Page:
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Remote and restricted areas

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Treks in remote far eastern and far western Nepal are mostly restricted to two kinds of traveller, both adventurous in their own way. The majority come on organized camping treks with agencies – in fact, this is obligatory for those areas that require a permit. The minority are independent trekkers prepared either to carry tents and food and negotiate with porters, or to seek food and lodging in local homes and basic lodges. Independent travel is difficult in the west, where food shortages, relatively low population and cultural barriers can be problematic. Access is a problem on both sides of the country. In the east, Basantapur, the principal trailhead, is some 24 hours by bus from Kathmandu. Journey times to the far west by road – where there are roads – don’t even bear calculating. Flights, therefore, are worth looking into. Few cost little more than $100 one-way, though some remote areas require two flights to reach.

Far eastern Nepal

Ethnically, EASTERN NEPAL is even more diverse than the Annapurna region: Rais and Limbus are dominant in the hills, while Sherpas, Tamangs and other highlanders inhabit the high country, and Hindu castes the valleys. Makalu, Kanchenjunga and other big peaks provide stunning views from most high points. Flora and fauna are also of great interest to specialists, especially the butterflies and other insects of the upper Arun Valley, and the rhododendrons of the Milke Daada. The east is relatively well-off, so in the settled areas, especially in the region around the Newari bazaar towns of Bhojpur, Chainpur and Khandbari, food and lodging is easy to come by – making fine country for adventurous trekkers who like exploring places that aren’t written up in guidebooks. The serious mountain treks to Makalu and Kanchenjunga, however, require expedition-scale planning, official permits and agency support.

The Milke Daada
A long north–south ridge famed for its spectacular views and rhododendrons, the MILKE DAADA can be linked up with a visit to the bazaar town of Chainpur for a fine trek of seven or so days, going no higher than 3500m. From Basantapur the route heads north, initially following a rough road then continuing north on paths through the lush cloud forest of the Milke Daada, past the lakes at Gupha Pokhari (2890m). Various trails to Chainpur branch off to the west; from there you can hitch a jeep ride to the airstrip at Tumlingtar or return to Hile. Alternatively, you could head east from Gupha Pokhari to Taplejung airstrip. Both Tumlingtar and Taplejung airstrips have more frequent and reliable connections to Biratnagar, in the Eastern Terai, than to Kathmandu.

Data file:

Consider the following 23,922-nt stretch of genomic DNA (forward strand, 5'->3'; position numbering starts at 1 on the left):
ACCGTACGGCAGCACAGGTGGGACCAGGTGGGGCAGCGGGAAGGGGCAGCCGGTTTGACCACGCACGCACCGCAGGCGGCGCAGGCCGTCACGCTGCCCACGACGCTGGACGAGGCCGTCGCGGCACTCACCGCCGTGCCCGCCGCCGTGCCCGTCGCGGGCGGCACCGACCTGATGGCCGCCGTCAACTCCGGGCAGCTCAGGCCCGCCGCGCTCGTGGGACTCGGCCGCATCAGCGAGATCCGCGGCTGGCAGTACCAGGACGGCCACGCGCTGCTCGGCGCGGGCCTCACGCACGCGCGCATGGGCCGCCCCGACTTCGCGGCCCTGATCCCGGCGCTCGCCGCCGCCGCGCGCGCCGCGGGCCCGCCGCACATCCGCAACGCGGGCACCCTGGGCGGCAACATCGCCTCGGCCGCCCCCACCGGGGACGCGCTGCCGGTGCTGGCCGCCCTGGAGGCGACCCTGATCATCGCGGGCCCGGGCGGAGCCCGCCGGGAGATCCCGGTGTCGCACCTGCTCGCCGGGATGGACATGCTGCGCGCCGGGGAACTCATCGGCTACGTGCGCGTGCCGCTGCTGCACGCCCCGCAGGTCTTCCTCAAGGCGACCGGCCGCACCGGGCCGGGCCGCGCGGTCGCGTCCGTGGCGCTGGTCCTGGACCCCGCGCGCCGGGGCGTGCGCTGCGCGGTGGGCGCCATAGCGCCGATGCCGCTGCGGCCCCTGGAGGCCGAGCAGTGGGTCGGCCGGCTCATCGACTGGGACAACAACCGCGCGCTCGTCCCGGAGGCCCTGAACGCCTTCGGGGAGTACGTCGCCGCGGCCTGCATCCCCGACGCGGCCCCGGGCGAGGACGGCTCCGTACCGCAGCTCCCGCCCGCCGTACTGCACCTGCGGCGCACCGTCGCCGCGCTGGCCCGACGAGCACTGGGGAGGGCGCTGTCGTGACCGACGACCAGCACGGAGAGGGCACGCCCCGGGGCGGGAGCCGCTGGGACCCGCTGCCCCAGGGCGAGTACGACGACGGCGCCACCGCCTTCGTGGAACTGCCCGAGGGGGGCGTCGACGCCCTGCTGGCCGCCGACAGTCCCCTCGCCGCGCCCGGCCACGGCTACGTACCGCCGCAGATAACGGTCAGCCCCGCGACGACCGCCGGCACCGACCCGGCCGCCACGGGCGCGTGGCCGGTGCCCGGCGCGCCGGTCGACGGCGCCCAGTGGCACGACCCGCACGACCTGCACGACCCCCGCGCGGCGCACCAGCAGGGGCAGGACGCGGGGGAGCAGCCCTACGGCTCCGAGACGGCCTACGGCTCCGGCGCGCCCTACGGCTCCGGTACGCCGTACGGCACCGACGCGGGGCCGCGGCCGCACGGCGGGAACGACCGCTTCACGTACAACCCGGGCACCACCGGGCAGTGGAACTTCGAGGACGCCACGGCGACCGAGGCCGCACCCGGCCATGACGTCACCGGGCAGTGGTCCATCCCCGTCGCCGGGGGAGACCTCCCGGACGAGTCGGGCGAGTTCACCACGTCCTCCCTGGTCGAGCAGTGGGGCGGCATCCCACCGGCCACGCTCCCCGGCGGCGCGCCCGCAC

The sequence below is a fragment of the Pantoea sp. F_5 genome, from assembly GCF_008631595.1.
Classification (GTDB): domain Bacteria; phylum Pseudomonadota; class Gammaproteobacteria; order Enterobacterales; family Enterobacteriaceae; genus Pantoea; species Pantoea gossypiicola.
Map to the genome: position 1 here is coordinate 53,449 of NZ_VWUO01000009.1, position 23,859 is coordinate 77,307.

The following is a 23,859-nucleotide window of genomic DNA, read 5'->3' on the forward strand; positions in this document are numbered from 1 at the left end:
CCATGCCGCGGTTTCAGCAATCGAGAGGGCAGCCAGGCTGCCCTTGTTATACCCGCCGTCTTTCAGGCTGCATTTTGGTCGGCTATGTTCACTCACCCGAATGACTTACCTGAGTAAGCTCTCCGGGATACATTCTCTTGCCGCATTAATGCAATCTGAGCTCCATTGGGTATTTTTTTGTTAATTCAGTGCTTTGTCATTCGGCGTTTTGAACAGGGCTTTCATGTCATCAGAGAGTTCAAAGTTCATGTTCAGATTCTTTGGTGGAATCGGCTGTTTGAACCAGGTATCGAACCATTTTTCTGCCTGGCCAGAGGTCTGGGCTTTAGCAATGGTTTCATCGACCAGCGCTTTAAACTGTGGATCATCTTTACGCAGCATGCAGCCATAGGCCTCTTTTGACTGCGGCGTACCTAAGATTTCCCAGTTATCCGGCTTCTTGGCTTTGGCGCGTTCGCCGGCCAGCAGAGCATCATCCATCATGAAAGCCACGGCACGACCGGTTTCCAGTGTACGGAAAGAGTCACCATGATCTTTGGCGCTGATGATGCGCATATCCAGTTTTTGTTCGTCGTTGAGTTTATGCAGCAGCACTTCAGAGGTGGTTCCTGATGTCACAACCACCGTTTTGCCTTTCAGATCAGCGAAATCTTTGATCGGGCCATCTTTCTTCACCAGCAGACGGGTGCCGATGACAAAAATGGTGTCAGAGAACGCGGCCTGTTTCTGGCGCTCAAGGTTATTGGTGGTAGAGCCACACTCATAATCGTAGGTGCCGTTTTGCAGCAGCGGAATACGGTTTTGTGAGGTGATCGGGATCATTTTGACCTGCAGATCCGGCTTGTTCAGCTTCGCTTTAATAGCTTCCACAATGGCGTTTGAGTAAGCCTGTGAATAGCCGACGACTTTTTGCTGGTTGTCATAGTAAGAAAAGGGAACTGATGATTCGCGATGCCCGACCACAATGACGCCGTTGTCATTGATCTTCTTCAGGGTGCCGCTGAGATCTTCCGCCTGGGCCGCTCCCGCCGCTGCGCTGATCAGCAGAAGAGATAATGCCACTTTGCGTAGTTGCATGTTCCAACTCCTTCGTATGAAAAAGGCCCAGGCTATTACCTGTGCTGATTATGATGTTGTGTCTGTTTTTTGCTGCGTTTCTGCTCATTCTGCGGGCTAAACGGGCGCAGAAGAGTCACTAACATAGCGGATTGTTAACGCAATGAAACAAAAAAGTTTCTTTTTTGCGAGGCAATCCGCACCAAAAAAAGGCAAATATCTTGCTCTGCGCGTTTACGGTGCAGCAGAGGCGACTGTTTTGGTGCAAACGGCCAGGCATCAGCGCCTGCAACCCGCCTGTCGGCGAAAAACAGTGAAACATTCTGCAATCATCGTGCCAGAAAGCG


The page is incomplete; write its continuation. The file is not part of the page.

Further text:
Basic food and lodging can be found along most of this route, but the absence of lodges north of Gupha Pokhari limits an independent trekker’s ability to explore higher up the Milke Daada.

Makalu Base Camp
Much of the MAKALU BASE CAMP trek passes through the wild and remote Makalu-Barun National Park and the contiguous Makalu-Barun Conservation Area. Established in 1992, the park is intended to stem the growing human pressure around the base-camp area and preserve one of the most botanically diverse and wildlife-rich areas in the Himalayas. The usual starting point is the airstrip at Tumlingtar, though a marathon road trip could get you there (and even beyond, up to Khandbari) via Dharan, Hile and Basantapur. There are alternative routes on either side of the Arun for the first three or four days, but only one route above there for the next seven days or so (for which a tent and food are required) to the base camp, so you’re obliged to retrace your steps most of the way back. The highest days take you over the Barun also known as the Shipton La (4127m), and into the remote Upper Barun valley, whose lofty beauty is often compared to the Annapurna Sanctuary.

Kanchenjunga
The most incredible trek in this part of Nepal is to the foot of KANCHENJUNGA, the third-highest peak in the world at 8586m, and arguably the most romantic. Kanchenjunga is an expensive trek because it’s officially restricted to agency-organized groups and, given its remote location in the extreme northeastern corner of the country, it involves up to three weeks’ walking, or more if you plan to visit both south and north sides. Unofficially, it may be possible to do this trek independently, with an agency organizing your permit, and porters carrying your supplies for the upper elevations – there are basic bhattis to stay and eat in lower down. There’s a Rs1000 fee to enter the Kanchenjunga Conservation Area.